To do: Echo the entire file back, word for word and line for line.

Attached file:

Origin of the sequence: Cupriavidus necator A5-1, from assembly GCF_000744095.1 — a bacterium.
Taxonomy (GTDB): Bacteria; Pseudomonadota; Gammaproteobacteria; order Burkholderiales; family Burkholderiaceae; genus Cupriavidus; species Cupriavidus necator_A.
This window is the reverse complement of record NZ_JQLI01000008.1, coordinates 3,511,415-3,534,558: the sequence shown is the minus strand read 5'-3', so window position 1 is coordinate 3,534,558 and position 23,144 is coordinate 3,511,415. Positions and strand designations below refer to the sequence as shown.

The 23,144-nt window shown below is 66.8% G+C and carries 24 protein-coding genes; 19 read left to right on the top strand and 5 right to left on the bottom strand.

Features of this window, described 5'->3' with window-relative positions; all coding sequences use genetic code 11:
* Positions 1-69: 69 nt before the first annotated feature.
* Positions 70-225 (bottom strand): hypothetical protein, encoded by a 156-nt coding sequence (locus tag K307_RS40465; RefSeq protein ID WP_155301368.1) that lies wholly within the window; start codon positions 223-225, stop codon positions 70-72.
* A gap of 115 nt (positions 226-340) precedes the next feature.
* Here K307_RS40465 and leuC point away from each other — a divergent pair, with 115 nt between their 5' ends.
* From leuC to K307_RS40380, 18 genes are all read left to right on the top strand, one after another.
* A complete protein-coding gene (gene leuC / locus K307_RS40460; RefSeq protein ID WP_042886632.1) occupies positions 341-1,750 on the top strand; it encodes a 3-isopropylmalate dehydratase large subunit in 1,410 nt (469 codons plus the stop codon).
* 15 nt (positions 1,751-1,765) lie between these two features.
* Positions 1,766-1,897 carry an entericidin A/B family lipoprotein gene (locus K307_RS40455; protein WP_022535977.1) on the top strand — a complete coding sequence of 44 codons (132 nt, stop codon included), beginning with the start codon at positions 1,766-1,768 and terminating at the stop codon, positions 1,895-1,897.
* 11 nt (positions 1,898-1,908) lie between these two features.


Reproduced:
Origin of the sequence: Cupriavidus necator A5-1, from assembly GCF_000744095.1 — a bacterium.
Taxonomy (GTDB): Bacteria; Pseudomonadota; Gammaproteobacteria; order Burkholderiales; family Burkholderiaceae; genus Cupriavidus; species Cupriavidus necator_A.
This window is the reverse complement of record NZ_JQLI01000008.1, coordinates 3,511,415-3,534,558: the sequence shown is the minus strand read 5'-3', so window position 1 is coordinate 3,534,558 and position 23,144 is coordinate 3,511,415. Positions and strand designations below refer to the sequence as shown.

The 23,144-nt window shown below is 66.8% G+C and carries 24 protein-coding genes; 19 read left to right on the top strand and 5 right to left on the bottom strand.

Features of this window, described 5'->3' with window-relative positions; all coding sequences use genetic code 11:
* Positions 1-69: 69 nt before the first annotated feature.
* Positions 70-225 (bottom strand): hypothetical protein, encoded by a 156-nt coding sequence (locus tag K307_RS40465; RefSeq protein ID WP_155301368.1) that lies wholly within the window; start codon positions 223-225, stop codon positions 70-72.
* A gap of 115 nt (positions 226-340) precedes the next feature.
* Here K307_RS40465 and leuC point away from each other — a divergent pair, with 115 nt between their 5' ends.
* From leuC to K307_RS40380, 18 genes are all read left to right on the top strand, one after another.
* A complete protein-coding gene (gene leuC / locus K307_RS40460; RefSeq protein ID WP_042886632.1) occupies positions 341-1,750 on the top strand; it encodes a 3-isopropylmalate dehydratase large subunit in 1,410 nt (469 codons plus the stop codon).
* 15 nt (positions 1,751-1,765) lie between these two features.
* Positions 1,766-1,897 carry an entericidin A/B family lipoprotein gene (locus K307_RS40455; protein WP_022535977.1) on the top strand — a complete coding sequence of 44 codons (132 nt, stop codon included), beginning with the start codon at positions 1,766-1,768 and terminating at the stop codon, positions 1,895-1,897.
* 11 nt (positions 1,898-1,908) lie between these two features.